Reagan in the Guild Hall
PRESIDENT REAGAN's Guild Hall speech, delivered last Friday in London, powerfully linked his impressions from Moscow with his convictions of a lifetime. The ``faces of hope,'' the possibilities of ``lasting change,'' which he saw in the Soviet capital were, in his view, inseparable from the determination of Western leaders to stand by their principles. There's room for honest disagreement over just how those principles - individual liberty, equal opportunity, respect for the rights of others - are best applied domestically and internationally. Politicians, in the United States and the United Kingdom, wrestle with these differences constantly.
With Mikhail Gorbachev's efforts to ``democratize'' his sprawling nation, that wrestling with democracy has moved to a larger stage, with sharper differences over just what this form of government means. What Mr. Reagan seemed to say in his London speech, with his call for ``a strategy of vigorous diplomatic engagement,'' is that the West should play a continuing role in aiding the Soviets' move toward a more open political environment and a more productive economic one. ``We must do all we can to assist it, and this means openly acknowledging positive change and crediting it,'' the President said.
With typical Reagan optimism - albeit applied to an area he used to reserve for dark warnings - the President looked ahead to a time of recognizing and resolving ``fundamental differences with our adversaries.''
Yes, ``adversaries,'' even though Reagan went out of his way while in Moscow to use the word ``friends.'' That ambivalence indicates how sensitive the task ahead is likely to be. The chief adversary/friend, Mr. Gorbachev, has made clear his irritation with American prodding on human rights failings in the Soviet Union.
The President's main ally and philosophical colleague in a new diplomatic engagement with the East is, of course, Britain's Margaret Thatcher. He glowingly praised her ``valor and strength'' as a champion of free-market democracy. In the historic Guild Hall, Reagan voiced his comfort in being back on the soil of a nation that has remained ``steadfast for what is right and against what is wrong.''
Mrs. Thatcher was the first Western leader to recognize that Gorbachev represented a new generation of Soviet officials. In that sense, she helped set the stage for Reagan's openness to a more constructive era of US-Soviet relations.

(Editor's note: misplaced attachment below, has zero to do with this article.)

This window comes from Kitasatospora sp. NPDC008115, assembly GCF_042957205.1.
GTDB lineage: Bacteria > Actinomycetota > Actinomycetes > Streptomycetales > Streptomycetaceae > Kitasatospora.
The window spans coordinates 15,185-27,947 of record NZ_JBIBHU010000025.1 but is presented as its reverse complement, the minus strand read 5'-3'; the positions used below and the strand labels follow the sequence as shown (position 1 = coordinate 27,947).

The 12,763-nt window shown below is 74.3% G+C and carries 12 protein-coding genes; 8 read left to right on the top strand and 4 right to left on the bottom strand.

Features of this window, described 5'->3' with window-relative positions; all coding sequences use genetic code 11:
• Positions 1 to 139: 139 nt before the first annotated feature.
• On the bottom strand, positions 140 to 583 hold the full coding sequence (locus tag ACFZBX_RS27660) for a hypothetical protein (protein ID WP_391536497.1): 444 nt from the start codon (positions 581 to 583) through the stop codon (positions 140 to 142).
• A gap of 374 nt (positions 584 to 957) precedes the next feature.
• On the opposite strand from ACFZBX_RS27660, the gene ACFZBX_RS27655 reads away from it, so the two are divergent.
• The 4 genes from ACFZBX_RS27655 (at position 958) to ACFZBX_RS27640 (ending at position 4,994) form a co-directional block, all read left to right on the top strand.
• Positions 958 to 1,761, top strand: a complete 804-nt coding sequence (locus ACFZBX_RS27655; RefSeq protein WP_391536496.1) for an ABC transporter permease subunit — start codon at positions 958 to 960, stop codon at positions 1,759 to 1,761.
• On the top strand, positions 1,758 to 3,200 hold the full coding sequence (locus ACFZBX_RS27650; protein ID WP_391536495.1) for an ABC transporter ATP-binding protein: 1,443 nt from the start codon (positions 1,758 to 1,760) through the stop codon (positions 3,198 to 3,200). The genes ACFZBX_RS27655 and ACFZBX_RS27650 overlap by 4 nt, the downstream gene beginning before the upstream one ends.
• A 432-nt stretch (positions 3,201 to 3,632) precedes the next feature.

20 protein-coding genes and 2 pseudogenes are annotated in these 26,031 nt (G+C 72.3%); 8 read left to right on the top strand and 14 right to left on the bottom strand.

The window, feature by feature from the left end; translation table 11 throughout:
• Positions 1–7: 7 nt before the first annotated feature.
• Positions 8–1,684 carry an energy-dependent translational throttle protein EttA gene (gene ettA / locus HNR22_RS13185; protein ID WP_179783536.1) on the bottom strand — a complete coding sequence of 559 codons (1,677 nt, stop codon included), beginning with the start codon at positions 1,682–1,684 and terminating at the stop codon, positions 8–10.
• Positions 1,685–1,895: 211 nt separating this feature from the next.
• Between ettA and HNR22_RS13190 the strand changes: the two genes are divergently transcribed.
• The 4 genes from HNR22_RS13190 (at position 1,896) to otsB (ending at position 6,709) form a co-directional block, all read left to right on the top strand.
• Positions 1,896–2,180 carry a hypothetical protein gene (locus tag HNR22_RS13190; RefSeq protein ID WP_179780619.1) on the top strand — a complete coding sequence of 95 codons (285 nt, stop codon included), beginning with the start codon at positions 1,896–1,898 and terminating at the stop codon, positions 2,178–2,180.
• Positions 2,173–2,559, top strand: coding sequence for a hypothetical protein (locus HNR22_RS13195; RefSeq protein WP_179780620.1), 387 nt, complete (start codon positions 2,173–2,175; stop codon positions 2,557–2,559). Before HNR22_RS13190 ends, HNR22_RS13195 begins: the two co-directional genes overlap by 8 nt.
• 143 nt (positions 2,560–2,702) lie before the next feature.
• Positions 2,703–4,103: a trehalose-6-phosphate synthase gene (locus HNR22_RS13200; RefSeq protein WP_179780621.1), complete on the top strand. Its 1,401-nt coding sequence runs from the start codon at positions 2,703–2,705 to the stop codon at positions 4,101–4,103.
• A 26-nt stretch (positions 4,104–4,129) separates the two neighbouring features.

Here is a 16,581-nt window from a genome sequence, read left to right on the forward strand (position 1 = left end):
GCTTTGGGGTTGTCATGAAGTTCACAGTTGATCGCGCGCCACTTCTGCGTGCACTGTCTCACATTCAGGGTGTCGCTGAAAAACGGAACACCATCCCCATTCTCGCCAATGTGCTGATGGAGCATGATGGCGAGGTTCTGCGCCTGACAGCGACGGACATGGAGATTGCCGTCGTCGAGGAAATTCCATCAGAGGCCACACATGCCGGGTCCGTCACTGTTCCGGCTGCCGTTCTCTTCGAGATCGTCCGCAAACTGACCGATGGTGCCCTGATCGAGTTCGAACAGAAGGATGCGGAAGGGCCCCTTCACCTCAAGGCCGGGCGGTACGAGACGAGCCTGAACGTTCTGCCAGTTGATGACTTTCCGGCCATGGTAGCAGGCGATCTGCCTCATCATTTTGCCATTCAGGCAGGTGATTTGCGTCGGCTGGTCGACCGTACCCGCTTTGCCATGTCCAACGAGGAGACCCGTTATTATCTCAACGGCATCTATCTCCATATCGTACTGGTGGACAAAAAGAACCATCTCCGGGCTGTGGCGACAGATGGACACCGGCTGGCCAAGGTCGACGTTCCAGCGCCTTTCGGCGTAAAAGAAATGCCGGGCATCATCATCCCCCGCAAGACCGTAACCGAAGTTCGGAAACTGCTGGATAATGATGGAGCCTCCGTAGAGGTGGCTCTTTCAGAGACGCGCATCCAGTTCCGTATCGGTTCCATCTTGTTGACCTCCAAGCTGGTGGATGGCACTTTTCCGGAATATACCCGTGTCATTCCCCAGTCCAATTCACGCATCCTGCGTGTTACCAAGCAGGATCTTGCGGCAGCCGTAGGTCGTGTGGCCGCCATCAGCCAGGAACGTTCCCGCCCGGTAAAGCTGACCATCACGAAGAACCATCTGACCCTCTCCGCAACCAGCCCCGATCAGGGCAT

As the pomp and circumstance of the summit and its aftermath in London recede, perhaps one of the more enduring legacies of Reagan's summit trip will be a heightened awareness of the value of trust in East-West relations.
The President reiterated that nations do not distrust each other because they are armed; they are armed because they distrust each other. That has the ring of a clich'e, but there's truth in it. Hence the importance of the strict on-site verification measure embodied in the INF Treaty, as well as the confidence-building measures on nuclear weapons tests and missile tests that he and Gorbachev agreed to. The increase in the numbers of young people who will be allowed to participate in student exchange programs is another step toward greater understanding and trust.
Lasting trust in East-West ties cannot rest on results of one US-Soviet summit. It must be earned moment by moment, built on a foundation of actions that back up the words, smiles, and handshakes.
Those actions involve more than negotiations that lead to formal agreements. As President Reagan noted in London, they also involve a willingness to stand by the broader values that motivated postwar allied leaders to form the Western alliance. When the Soviets deal with the West, they need to be able to trust in the West's readiness to deal fairly with them. They must also be able to trust that the alliance will refuse to abandon democratic ideals and legitimate security interests in exchange for smooth relations.